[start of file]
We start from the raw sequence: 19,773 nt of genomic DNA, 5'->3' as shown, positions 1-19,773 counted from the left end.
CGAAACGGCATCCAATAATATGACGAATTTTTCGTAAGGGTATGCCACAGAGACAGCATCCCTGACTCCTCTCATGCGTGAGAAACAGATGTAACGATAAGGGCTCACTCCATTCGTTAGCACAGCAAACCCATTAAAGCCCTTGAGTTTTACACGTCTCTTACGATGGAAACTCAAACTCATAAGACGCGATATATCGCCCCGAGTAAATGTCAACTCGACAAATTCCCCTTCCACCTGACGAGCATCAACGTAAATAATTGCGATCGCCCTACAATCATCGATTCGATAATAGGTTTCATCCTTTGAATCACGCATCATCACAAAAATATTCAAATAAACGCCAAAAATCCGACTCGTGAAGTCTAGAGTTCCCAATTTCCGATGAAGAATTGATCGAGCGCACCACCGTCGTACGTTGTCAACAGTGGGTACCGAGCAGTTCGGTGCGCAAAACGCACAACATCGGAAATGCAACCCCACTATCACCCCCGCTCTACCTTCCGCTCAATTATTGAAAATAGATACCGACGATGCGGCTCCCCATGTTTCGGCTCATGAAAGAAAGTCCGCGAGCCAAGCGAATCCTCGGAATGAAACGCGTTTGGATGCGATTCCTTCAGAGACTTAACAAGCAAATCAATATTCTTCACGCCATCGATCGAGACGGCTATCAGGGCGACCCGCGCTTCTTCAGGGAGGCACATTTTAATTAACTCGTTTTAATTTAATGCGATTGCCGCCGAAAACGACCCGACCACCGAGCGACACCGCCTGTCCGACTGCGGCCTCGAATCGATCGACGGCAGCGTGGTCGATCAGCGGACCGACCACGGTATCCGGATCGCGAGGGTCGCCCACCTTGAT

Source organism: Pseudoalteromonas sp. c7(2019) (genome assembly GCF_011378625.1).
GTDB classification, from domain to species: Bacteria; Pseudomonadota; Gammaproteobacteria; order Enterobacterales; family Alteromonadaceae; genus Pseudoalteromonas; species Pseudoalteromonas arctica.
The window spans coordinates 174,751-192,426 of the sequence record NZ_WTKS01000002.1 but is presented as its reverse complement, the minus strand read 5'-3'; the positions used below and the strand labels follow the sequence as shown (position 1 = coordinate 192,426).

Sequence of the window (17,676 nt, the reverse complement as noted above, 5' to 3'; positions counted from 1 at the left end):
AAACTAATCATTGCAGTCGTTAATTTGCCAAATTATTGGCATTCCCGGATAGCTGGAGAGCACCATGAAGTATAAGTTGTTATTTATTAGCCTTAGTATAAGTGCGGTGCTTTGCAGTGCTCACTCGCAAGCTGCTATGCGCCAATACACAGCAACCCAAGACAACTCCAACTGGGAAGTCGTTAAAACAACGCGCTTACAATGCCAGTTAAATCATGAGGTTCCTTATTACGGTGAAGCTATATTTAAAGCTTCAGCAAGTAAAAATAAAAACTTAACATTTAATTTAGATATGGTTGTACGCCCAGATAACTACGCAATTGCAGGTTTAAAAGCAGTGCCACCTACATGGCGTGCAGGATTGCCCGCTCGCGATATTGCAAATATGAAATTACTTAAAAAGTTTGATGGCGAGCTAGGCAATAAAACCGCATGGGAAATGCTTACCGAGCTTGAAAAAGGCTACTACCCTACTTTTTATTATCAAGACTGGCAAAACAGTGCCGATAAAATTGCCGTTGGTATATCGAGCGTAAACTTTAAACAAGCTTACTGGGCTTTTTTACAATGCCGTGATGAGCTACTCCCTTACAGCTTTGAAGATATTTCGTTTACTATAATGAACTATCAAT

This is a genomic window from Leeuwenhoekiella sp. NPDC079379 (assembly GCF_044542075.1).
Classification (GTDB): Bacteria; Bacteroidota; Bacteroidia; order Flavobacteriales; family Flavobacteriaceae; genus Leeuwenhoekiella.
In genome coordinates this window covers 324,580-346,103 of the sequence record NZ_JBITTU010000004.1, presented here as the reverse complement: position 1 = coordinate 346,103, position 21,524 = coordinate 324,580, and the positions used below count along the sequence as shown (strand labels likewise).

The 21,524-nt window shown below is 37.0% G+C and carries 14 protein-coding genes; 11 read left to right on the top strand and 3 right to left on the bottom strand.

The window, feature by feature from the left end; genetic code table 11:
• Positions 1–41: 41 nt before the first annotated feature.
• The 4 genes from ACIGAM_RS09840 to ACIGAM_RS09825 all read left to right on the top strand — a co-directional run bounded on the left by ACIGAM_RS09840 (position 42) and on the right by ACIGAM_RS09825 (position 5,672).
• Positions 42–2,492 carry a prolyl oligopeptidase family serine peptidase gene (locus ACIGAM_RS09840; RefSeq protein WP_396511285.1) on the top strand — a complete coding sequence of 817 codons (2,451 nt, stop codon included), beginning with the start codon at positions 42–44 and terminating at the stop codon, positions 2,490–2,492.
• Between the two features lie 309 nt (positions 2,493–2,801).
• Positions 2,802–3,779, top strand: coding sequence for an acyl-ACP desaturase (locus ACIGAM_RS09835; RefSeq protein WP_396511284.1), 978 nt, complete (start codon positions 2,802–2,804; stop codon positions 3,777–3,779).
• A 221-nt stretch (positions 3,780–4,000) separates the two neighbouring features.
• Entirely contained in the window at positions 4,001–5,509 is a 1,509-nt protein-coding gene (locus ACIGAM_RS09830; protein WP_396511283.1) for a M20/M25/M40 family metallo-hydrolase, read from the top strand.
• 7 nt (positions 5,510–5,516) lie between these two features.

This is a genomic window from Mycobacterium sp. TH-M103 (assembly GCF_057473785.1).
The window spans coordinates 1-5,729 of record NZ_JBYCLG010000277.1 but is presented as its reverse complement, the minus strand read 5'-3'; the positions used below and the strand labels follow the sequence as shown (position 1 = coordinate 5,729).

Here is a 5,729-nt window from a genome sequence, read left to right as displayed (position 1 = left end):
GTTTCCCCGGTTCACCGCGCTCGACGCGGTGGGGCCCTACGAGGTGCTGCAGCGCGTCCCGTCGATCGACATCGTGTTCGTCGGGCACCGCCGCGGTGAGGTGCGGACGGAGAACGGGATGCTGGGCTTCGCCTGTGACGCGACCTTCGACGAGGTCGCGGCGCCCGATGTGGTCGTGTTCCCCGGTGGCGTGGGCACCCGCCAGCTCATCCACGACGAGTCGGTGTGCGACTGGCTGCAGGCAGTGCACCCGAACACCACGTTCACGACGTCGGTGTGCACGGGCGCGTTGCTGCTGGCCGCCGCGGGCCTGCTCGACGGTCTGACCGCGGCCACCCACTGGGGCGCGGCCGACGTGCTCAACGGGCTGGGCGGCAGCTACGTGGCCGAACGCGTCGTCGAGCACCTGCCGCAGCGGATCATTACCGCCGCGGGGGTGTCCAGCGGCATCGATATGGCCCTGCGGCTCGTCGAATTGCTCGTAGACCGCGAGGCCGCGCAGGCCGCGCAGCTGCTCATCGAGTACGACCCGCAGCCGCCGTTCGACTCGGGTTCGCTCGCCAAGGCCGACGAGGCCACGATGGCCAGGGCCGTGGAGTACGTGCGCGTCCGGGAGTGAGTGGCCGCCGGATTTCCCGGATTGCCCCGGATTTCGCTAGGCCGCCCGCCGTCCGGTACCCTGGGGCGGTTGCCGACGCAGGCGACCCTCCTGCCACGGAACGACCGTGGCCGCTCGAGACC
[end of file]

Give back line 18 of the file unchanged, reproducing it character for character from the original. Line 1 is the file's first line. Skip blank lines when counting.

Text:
• A 221-nt stretch (positions 3,780–4,000) separates the two neighbouring features.